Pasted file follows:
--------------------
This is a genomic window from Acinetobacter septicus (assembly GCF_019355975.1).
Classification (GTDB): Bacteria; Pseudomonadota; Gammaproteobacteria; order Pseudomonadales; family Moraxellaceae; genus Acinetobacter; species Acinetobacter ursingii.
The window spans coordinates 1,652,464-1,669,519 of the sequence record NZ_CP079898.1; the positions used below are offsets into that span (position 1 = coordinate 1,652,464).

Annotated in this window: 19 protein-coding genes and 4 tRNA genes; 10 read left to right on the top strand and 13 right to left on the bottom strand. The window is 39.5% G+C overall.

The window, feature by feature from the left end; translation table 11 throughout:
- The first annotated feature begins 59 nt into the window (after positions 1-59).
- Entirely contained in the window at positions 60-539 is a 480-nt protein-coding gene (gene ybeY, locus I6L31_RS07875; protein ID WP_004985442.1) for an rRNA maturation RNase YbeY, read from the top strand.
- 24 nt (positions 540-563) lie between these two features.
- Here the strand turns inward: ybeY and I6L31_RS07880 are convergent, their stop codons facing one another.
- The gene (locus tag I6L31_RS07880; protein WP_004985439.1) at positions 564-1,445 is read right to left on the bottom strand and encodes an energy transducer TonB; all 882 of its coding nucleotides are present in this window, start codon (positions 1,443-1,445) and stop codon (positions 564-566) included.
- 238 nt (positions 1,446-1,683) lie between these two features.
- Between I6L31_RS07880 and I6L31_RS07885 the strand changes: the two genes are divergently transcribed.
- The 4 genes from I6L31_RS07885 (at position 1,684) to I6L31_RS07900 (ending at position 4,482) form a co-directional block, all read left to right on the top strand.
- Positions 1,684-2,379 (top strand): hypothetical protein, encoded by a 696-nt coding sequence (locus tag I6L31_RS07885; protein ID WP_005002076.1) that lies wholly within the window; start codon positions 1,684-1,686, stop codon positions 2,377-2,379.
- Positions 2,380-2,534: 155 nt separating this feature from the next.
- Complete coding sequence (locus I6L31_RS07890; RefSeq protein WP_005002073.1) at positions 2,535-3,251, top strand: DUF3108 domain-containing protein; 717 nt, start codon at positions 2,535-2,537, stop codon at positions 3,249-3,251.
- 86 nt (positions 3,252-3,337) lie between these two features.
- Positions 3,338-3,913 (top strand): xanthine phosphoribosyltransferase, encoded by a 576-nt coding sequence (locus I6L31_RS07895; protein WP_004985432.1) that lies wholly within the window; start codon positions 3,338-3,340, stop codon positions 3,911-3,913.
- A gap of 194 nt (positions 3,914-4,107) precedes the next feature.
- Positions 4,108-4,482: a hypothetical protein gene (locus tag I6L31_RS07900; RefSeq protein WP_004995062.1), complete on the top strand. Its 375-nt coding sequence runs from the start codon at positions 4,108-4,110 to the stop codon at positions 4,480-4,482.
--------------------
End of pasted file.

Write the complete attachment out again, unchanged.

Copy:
This is a genomic window from Acinetobacter septicus (assembly GCF_019355975.1).
Classification (GTDB): Bacteria; Pseudomonadota; Gammaproteobacteria; order Pseudomonadales; family Moraxellaceae; genus Acinetobacter; species Acinetobacter ursingii.
The window spans coordinates 1,652,464-1,669,519 of the sequence record NZ_CP079898.1; the positions used below are offsets into that span (position 1 = coordinate 1,652,464).

Annotated in this window: 19 protein-coding genes and 4 tRNA genes; 10 read left to right on the top strand and 13 right to left on the bottom strand. The window is 39.5% G+C overall.

The window, feature by feature from the left end; translation table 11 throughout:
- The first annotated feature begins 59 nt into the window (after positions 1-59).
- Entirely contained in the window at positions 60-539 is a 480-nt protein-coding gene (gene ybeY, locus I6L31_RS07875; protein ID WP_004985442.1) for an rRNA maturation RNase YbeY, read from the top strand.
- 24 nt (positions 540-563) lie between these two features.
- Here the strand turns inward: ybeY and I6L31_RS07880 are convergent, their stop codons facing one another.
- The gene (locus tag I6L31_RS07880; protein WP_004985439.1) at positions 564-1,445 is read right to left on the bottom strand and encodes an energy transducer TonB; all 882 of its coding nucleotides are present in this window, start codon (positions 1,443-1,445) and stop codon (positions 564-566) included.
- 238 nt (positions 1,446-1,683) lie between these two features.
- Between I6L31_RS07880 and I6L31_RS07885 the strand changes: the two genes are divergently transcribed.
- The 4 genes from I6L31_RS07885 (at position 1,684) to I6L31_RS07900 (ending at position 4,482) form a co-directional block, all read left to right on the top strand.
- Positions 1,684-2,379 (top strand): hypothetical protein, encoded by a 696-nt coding sequence (locus tag I6L31_RS07885; protein ID WP_005002076.1) that lies wholly within the window; start codon positions 1,684-1,686, stop codon positions 2,377-2,379.
- Positions 2,380-2,534: 155 nt separating this feature from the next.
- Complete coding sequence (locus I6L31_RS07890; RefSeq protein WP_005002073.1) at positions 2,535-3,251, top strand: DUF3108 domain-containing protein; 717 nt, start codon at positions 2,535-2,537, stop codon at positions 3,249-3,251.
- 86 nt (positions 3,252-3,337) lie between these two features.
- Positions 3,338-3,913 (top strand): xanthine phosphoribosyltransferase, encoded by a 576-nt coding sequence (locus I6L31_RS07895; protein WP_004985432.1) that lies wholly within the window; start codon positions 3,338-3,340, stop codon positions 3,911-3,913.
- A gap of 194 nt (positions 3,914-4,107) precedes the next feature.
- Positions 4,108-4,482: a hypothetical protein gene (locus tag I6L31_RS07900; RefSeq protein WP_004995062.1), complete on the top strand. Its 375-nt coding sequence runs from the start codon at positions 4,108-4,110 to the stop codon at positions 4,480-4,482.